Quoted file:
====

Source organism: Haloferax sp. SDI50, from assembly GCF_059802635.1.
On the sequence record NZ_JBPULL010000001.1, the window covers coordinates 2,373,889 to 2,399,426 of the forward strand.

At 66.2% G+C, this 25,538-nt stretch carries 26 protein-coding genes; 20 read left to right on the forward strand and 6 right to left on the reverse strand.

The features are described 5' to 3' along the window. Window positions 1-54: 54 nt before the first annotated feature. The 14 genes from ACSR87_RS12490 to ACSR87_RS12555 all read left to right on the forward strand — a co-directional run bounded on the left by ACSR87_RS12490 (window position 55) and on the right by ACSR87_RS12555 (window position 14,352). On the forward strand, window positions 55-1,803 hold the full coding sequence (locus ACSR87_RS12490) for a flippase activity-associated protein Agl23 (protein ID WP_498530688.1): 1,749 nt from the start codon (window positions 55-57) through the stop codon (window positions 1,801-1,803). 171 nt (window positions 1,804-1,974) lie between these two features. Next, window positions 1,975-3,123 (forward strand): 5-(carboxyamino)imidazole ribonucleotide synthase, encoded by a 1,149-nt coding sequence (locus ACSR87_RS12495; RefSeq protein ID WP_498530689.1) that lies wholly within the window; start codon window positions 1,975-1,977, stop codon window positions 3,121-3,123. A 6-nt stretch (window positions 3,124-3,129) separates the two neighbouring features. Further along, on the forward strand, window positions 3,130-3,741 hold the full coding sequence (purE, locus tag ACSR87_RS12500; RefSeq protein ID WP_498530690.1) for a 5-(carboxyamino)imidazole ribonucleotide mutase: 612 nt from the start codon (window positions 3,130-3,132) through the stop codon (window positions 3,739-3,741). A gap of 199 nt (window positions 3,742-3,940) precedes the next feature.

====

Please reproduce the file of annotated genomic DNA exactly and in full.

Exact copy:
Source organism: Haloferax sp. SDI50, from assembly GCF_059802635.1.
On the sequence record NZ_JBPULL010000001.1, the window covers coordinates 2,373,889 to 2,399,426 of the forward strand.

At 66.2% G+C, this 25,538-nt stretch carries 26 protein-coding genes; 20 read left to right on the forward strand and 6 right to left on the reverse strand.

The features are described 5' to 3' along the window. Window positions 1-54: 54 nt before the first annotated feature. The 14 genes from ACSR87_RS12490 to ACSR87_RS12555 all read left to right on the forward strand — a co-directional run bounded on the left by ACSR87_RS12490 (window position 55) and on the right by ACSR87_RS12555 (window position 14,352). On the forward strand, window positions 55-1,803 hold the full coding sequence (locus ACSR87_RS12490) for a flippase activity-associated protein Agl23 (protein ID WP_498530688.1): 1,749 nt from the start codon (window positions 55-57) through the stop codon (window positions 1,801-1,803). 171 nt (window positions 1,804-1,974) lie between these two features. Next, window positions 1,975-3,123 (forward strand): 5-(carboxyamino)imidazole ribonucleotide synthase, encoded by a 1,149-nt coding sequence (locus ACSR87_RS12495; RefSeq protein ID WP_498530689.1) that lies wholly within the window; start codon window positions 1,975-1,977, stop codon window positions 3,121-3,123. A 6-nt stretch (window positions 3,124-3,129) separates the two neighbouring features. Further along, on the forward strand, window positions 3,130-3,741 hold the full coding sequence (purE, locus tag ACSR87_RS12500; RefSeq protein ID WP_498530690.1) for a 5-(carboxyamino)imidazole ribonucleotide mutase: 612 nt from the start codon (window positions 3,130-3,132) through the stop codon (window positions 3,739-3,741). A gap of 199 nt (window positions 3,742-3,940) precedes the next feature.